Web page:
Approximately 80% of high-impact pharmaceutical drugs with the potential to treat severe diseases never reach the market. Many of these drugs have very low water solubility and because they tend to precipitate or destabilize during storage or after administration, they cannot be used for the development of future-generation pharmaceuticals.
Several approaches exist to increase the bioavailability of drugs. Most of them aim at formulating the drug in a less-stable but better-soluble modification, which is intended to be stabilized with the help of excipients, e.g. polymers. However, finding the right excipient for a given drug is quite difficult and today usually established by a "trial-and'error" approach assisted by expensive high-throughput screening techniques. This results in tremendous costs for the development of advanced formulations and - when no appropriate formulation is found - even prevents a huge number of very promising drugs from being used in a medicine.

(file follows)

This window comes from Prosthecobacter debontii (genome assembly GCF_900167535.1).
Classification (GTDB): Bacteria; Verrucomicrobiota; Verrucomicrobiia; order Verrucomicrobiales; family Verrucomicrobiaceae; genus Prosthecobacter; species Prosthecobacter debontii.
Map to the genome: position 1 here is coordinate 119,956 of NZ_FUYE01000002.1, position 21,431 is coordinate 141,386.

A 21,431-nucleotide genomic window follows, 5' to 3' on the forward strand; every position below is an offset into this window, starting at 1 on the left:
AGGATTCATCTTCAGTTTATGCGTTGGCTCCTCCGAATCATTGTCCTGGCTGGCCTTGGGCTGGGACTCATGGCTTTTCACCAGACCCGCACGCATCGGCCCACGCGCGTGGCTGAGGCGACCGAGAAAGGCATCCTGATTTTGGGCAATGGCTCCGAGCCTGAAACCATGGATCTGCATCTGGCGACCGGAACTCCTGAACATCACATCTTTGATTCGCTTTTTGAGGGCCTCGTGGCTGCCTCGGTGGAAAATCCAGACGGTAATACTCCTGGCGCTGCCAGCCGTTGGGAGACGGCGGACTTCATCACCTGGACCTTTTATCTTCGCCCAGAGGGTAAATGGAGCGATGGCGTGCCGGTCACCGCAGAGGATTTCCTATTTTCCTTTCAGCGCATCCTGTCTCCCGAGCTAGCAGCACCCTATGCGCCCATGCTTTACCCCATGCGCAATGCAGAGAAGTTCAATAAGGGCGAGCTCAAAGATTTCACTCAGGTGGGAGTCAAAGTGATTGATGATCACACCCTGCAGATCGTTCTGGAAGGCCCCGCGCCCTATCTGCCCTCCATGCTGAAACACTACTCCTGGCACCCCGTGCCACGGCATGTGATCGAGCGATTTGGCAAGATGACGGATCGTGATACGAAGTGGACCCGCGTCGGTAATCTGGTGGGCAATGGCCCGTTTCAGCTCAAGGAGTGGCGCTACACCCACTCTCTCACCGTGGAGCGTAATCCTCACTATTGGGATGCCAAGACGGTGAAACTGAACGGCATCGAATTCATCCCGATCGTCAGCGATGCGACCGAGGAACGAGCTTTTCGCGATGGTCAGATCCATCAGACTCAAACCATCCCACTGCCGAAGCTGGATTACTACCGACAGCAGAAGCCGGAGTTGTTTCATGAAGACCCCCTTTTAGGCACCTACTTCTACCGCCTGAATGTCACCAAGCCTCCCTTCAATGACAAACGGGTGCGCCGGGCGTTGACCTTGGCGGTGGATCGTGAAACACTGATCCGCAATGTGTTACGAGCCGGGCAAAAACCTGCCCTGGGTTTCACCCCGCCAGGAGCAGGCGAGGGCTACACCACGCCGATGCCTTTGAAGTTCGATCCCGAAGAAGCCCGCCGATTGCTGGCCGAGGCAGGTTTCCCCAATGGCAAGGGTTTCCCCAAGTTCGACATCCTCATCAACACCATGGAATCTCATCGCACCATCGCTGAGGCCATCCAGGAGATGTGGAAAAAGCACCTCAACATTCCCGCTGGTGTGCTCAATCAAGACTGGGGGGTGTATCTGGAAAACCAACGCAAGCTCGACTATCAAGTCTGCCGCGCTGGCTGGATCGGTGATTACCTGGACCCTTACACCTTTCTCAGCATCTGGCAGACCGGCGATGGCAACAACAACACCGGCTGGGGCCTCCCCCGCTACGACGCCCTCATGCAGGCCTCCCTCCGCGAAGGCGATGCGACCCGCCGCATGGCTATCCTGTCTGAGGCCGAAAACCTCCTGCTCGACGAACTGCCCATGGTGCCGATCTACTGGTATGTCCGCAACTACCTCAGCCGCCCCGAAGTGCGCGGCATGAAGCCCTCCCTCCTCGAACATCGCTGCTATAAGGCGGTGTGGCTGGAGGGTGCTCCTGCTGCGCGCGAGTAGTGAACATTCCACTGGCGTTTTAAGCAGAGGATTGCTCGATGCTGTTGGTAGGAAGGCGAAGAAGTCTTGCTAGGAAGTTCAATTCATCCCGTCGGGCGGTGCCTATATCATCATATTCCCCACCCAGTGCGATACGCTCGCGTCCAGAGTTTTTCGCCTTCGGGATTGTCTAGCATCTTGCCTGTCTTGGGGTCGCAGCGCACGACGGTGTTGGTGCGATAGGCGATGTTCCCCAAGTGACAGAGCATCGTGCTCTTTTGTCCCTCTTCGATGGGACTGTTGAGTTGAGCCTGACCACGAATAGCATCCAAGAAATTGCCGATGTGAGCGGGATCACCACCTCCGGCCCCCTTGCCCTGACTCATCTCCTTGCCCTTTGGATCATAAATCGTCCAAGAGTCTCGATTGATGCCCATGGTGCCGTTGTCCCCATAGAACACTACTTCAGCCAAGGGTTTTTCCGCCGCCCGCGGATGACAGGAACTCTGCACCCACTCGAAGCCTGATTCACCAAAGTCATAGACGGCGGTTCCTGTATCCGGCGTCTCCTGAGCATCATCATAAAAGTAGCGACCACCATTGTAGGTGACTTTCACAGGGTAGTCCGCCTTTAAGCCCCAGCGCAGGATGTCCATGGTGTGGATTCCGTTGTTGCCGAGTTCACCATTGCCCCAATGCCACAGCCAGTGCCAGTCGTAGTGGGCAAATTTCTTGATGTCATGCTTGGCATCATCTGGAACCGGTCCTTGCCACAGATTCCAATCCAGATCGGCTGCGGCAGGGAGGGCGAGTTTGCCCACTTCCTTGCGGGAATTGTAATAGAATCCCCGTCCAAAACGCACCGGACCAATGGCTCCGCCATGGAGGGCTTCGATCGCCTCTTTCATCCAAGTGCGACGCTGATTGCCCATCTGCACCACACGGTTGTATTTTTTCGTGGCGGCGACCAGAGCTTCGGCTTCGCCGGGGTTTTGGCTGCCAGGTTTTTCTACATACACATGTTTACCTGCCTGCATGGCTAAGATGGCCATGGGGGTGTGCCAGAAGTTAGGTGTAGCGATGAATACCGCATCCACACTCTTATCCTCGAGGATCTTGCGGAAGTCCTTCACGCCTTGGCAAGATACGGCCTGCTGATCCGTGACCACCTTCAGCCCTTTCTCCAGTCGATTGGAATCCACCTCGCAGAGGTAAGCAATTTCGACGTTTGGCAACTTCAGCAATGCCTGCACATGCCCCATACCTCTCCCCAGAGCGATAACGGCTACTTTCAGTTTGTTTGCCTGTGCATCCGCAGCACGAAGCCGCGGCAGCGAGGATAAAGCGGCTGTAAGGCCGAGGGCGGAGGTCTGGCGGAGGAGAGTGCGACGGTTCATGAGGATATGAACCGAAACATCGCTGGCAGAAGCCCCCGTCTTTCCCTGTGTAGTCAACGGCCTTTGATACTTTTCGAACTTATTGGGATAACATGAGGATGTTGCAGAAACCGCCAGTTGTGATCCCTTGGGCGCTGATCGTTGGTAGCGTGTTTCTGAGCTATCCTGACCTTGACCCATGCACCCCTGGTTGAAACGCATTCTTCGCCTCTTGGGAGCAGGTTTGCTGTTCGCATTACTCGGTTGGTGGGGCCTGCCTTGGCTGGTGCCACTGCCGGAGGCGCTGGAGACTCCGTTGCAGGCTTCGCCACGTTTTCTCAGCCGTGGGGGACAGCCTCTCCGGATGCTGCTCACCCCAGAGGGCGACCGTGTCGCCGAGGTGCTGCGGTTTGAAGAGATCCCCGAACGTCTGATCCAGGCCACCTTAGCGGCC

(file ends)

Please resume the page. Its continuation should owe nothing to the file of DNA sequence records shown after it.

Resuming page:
As pharmaceutical formulations usually have to be stored between manufacturing and use, it is critical that their properties do not change during this period. This is best ensured when they are thermodynamically stable, i.e. at drug concentrations that are lower than the drug solubility in the formulation. The latter is to a great extent influenced by the kind of drug, excipients, temperature, and relative humidity.
The presentation will address the thermodynamic stability of drug formulations and the factors affecting drug bioavailability in the body after administration. Particular emphasis will be placed on oral formulations, i.e. tablets. Prof. Dr. Sadowski will also explain how thermodynamic modelling today allows for reliable correlations and even predictions of conditions leading to high stability/bioavailability and thus drastically reduce the experimental effort to develop the optimal drug formulations as well as their processing.
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